While European trains are rattling along new high-speed routes, many of South America's are heading for the sidings, but they are classics
The name 'Death Train' refers more to the feeling at the end of the journey than a serious risk of meeting a premature demise – though the name was bestowed after a spate of derailments.
So why do travellers subject themselves to a journey of 12 to 40 hours? It offers the chance to appreciate the wilderness of the Amazon lowlands between the cities of Santa Cruz, Bolivia, and Corumba, across the border on the edge of the Pantanal in Brazil. For the authentic experience of sharing your coach with goats and anything else heading to or from the market, third class in the Regional train is the place to be. There are two faster trains, the Expreso del Oriente and the Ferrobus, which are more comfortable and with more amenities.
Because this railway is a lifeline for the communities it serves, the train is nearly always full so to secure tickets get there early.
Sleeping-car trains once left Constitucion station in Buenos Aires and deposited their refreshed passengers on the platform at Bariloche - a gateway to Patagonia. Today it's not quite so easy. Only two trains a week run to Carmen de Patagones, and you then have to walk or take a taxi across the Rio Negro to Viedma to catch the Tren Patagonico bound for Bariloche.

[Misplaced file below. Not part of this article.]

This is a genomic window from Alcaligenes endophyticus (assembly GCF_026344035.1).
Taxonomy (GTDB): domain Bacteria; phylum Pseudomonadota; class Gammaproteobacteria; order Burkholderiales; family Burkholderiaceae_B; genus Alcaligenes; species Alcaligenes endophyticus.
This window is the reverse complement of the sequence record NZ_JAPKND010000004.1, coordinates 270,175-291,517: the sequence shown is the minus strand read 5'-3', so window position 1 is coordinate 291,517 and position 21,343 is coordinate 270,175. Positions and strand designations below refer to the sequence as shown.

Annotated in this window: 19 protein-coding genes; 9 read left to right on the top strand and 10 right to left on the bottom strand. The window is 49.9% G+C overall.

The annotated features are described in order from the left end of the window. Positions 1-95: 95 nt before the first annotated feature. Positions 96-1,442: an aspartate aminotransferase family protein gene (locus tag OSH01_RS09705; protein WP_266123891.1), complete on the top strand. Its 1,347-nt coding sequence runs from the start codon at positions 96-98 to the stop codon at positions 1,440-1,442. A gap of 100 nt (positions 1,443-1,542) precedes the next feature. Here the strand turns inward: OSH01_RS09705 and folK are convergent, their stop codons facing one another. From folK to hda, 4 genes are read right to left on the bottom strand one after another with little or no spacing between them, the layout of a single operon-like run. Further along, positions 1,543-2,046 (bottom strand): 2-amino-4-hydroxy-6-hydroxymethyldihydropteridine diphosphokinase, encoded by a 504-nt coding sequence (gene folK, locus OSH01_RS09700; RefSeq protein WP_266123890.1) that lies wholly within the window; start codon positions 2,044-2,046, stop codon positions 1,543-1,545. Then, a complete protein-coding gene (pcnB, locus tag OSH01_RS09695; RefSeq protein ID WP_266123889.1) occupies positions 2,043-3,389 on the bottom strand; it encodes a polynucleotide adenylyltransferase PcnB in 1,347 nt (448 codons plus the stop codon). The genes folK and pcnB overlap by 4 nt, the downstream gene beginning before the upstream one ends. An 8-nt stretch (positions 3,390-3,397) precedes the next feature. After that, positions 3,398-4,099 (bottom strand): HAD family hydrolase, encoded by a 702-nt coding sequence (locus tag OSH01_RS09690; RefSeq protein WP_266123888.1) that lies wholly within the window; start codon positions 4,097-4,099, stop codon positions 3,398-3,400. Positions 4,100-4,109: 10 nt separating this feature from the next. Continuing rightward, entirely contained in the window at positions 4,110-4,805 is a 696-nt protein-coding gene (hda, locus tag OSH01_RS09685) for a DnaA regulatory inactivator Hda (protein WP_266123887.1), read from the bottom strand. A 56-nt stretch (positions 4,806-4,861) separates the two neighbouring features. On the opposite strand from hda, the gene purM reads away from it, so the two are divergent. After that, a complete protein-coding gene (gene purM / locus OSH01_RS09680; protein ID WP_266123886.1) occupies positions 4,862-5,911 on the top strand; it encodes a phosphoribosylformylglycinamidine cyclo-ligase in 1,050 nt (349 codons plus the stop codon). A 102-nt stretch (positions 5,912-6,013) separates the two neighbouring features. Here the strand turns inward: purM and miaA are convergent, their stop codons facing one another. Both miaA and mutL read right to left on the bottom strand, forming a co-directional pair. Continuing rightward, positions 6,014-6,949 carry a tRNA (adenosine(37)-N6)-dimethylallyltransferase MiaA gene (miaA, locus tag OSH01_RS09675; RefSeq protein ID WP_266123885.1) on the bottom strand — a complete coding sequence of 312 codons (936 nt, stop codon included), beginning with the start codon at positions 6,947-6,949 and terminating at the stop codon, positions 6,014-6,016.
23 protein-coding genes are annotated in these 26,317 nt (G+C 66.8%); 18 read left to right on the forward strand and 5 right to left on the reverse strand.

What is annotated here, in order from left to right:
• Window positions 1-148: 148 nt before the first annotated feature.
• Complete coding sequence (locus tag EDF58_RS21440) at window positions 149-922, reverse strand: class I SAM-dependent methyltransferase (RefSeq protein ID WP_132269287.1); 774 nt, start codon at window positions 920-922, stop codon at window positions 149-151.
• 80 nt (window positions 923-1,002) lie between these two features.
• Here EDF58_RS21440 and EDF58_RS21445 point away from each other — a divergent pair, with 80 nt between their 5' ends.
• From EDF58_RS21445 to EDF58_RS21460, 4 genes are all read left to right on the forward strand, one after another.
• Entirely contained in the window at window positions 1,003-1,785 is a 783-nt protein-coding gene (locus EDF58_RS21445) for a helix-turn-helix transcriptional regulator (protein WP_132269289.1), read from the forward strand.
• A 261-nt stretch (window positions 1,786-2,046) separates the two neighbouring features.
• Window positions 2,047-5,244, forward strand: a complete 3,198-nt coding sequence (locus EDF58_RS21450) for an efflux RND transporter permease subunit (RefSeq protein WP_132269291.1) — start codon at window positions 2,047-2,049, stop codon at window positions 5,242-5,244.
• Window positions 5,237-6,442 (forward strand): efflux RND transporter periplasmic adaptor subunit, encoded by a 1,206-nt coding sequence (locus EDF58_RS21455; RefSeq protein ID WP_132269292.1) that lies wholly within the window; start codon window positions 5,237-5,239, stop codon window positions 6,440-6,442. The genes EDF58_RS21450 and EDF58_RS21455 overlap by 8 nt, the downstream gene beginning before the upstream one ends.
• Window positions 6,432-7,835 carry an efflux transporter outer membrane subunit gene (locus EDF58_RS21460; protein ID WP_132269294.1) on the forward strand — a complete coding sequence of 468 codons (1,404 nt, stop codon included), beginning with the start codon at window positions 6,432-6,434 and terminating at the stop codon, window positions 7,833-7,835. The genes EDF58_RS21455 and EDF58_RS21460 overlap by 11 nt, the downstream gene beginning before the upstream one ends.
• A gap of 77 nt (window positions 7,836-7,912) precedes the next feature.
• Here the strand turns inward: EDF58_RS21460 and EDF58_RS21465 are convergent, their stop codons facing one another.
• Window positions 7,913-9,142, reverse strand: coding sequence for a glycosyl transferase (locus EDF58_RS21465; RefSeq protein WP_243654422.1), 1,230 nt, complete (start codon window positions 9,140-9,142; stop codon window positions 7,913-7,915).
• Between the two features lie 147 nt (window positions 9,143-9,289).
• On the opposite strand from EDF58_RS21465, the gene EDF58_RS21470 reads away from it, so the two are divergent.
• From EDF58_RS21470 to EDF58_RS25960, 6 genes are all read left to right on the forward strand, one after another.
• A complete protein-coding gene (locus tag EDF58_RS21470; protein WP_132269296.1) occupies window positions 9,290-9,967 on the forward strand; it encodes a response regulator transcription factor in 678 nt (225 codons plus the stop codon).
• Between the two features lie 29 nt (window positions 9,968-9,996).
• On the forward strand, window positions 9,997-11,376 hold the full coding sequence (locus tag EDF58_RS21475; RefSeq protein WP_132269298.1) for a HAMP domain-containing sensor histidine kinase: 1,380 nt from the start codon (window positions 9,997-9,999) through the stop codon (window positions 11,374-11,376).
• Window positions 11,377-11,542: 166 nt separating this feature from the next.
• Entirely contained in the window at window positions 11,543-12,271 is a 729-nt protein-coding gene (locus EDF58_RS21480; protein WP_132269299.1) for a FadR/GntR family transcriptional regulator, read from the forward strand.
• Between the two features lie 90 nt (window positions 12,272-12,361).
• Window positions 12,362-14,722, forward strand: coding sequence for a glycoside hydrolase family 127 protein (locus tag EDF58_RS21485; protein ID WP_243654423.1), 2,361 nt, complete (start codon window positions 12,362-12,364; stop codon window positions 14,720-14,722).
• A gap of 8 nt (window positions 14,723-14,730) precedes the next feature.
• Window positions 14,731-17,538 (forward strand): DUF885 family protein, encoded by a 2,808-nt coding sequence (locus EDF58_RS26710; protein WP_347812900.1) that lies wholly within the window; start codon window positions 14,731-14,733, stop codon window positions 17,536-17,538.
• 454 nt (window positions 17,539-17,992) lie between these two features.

This isn't a tourist affair, but an authentic train for local people – it just happens to traverse steadily more beautiful scenery to arrive on the edge of a national park and the glorious Lake Nahuel Huapi.
This is one of the most successful tourist trains in Latin America and, with its 653km of immense and varied scenery, it's easy to see why. Two trains a day run in each direction, taking 14 hours. The line climbs from sea level at Los Mochis to 2,460m at Los Ojitos. It passes through astonishingly diverse country – prairie-like fields of grain and maize, apple and peach orchards farmed by Mennonites, tree-shrouded valleys, stupendous bridges and the Copper Canyon.
The canyon can't be seen from the train, which stops at Divisadero station for 15 minutes to allow passengers to walk to a viewing platform and gaze 1,000m down into the chasm. Creel is a good place to break the journey; near the historic mining and logging town are some spectacular waterfalls.
If you've watched films of hobos riding the roofs of boxcars, you can get close to the experience on this hair-raising ride. It's a measure of the physical drama of the railway that it took 37 years from 1871 to finish the full 452km link between Quito and Guayaquil. The main obstacle to completion was the part that now gives the railway its principal attraction: El Nariz del Diablo (the Devil's Nose) – the only section currently in operation.